Tips for helping update your lessons:

  1. WHO are your students:

Start off by learning about the age group that you are teaching. Even if you have been teaching this grade for one year or many years, it is not a bad idea for us all to get a bit of a refresher! We can gain much insight into our students just by learning more about what is going on with them developmentally and we should adjust our lessons and teaching tactics accordingly to make sure we are teaching to their level.

  1. WHAT are they learning:  

Time to update your curriculum! The world that our students are living in revolves so much around technology, something that is constantly changing and improving. I am not saying that you should constantly be trying to keep up with the latest tech in your classroom and trying to find the coolest and most hip lesson plans, but rather, take the time to read over your lesson and see where you can improve and update it

  1. WHERE are they learning:

Your students sit in classrooms for 5 days a week at school and the last thing they want to be doing is sitting in another classroom on their day off. Shake things up, make things hands-on, get up and move! Teaching a lesson about Holy Communion? Prearrange with your priest to come for the last 5 minutes of class to actually show your class the Chalice and other tools used for Holy Communion close up. Teaching a lesson about the environment? If the weather is good, teach the class outside! Teaching a lesson about [insert your topic lesson here]? Bring in a guest speaker, bring in props, incorporate technology, have a class debate, etc! The possibilities are endless! The hardest part of teaching is setting aside adequate time to prepare yourself to teach. You won’t be able to make your lesson hands-on and interactive if you are only preparing 15 minutes before.

So to recap: keep your lessons student-centered, not content-centered; incorporate different types of learning and cater to different learning styles within your lesson; and change up the routine by including active learning and group collaboration.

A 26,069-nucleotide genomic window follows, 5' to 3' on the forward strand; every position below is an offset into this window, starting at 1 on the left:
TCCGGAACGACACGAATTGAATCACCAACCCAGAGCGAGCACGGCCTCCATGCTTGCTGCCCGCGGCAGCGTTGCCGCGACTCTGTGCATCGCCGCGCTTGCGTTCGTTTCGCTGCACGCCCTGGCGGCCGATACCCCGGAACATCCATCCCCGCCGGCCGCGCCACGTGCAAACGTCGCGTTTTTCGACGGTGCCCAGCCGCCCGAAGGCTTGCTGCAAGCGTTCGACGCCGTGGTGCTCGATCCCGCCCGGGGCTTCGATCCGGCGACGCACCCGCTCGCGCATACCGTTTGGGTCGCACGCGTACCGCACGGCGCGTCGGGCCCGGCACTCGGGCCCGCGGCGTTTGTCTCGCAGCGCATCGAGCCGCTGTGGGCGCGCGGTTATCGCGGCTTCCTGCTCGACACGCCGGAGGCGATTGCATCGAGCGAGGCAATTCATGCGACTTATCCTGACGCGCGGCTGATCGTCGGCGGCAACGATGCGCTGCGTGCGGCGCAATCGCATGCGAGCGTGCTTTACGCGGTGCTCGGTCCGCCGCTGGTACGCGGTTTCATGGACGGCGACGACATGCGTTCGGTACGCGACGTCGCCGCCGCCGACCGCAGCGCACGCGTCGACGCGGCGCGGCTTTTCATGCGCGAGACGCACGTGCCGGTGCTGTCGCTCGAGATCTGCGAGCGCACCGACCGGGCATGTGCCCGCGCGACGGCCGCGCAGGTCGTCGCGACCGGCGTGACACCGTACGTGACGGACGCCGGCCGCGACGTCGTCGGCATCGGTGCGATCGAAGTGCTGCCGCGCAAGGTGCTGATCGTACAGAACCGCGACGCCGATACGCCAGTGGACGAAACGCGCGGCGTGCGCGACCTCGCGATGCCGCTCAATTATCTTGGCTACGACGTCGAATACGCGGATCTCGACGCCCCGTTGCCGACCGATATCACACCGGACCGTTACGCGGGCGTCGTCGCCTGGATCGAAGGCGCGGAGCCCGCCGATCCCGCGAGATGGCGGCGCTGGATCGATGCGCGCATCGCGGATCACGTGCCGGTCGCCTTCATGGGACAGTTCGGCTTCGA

Another very important thing that you can do to help you and your class prepare for the lesson is to pray! Say a prayer before you teach, pray for your students, and most importantly, pray as a class. The following prayer is from the Liturgy of St. John Chrysostom:  

Shine in our hearts, O Master Who loves mankind, the pure light of Your divine knowledge, and open the eyes of our mind that we may comprehend the proclamations of Your Gospels. Instill in us also reverence for Your blessed commandments so that, having trampled down all carnal desires, we may lead a spiritual life, both thinking and doing all those things that are pleasing to You. For You, Christ our God, are the illumination of our souls and bodies, and to You we offer up glory, together with Your Father, Who is without beginning, and Your all-holy, good, and life-creating Spirit, now and forever and to the ages of ages. Amen.

These are things that we can all do on a week-to-week basis to help improve our class time, but there are also some things that you can do and continue throughout the year to help build your classroom into a safe and fun mini community.

Here are some more tips to help manage a safe and fun classrooms:

Elementary and younger:

  • Set clear classroom rules or boundaries. Yes we want our classroom to be fun, but we also want it to be safe. Setting classroom rules or boundaries can help create a safe environment without stifling creativity!
  • Have a class routine, but keep it creative! Kids, especially younger kids, need a routine. Something as simple as starting and ending your class the same way every week can help students better focus and feel comfortable in the familiarity.

Middle School:

  • Co-establish classroom rules and guidelines. This age group can be harder to manage; they don’t want to just be told what to do. So combat that by having your students collaborate to come up with the classroom rules and guidelines write them down on a poster board and hang it in the room (I have even had them sign the poster to show that they agree to follow the rules). Make sure the students include anti-bullying guidelines to help make the classroom a safer place.
  • Create class traditions: Have your class come up with some fun traditions that they can do together and look forward to – a change up from the regular routine of class.  (Examples: every second Sunday someone brings in donuts, or at the end of every class they all have a funny dance they do together.)

High School: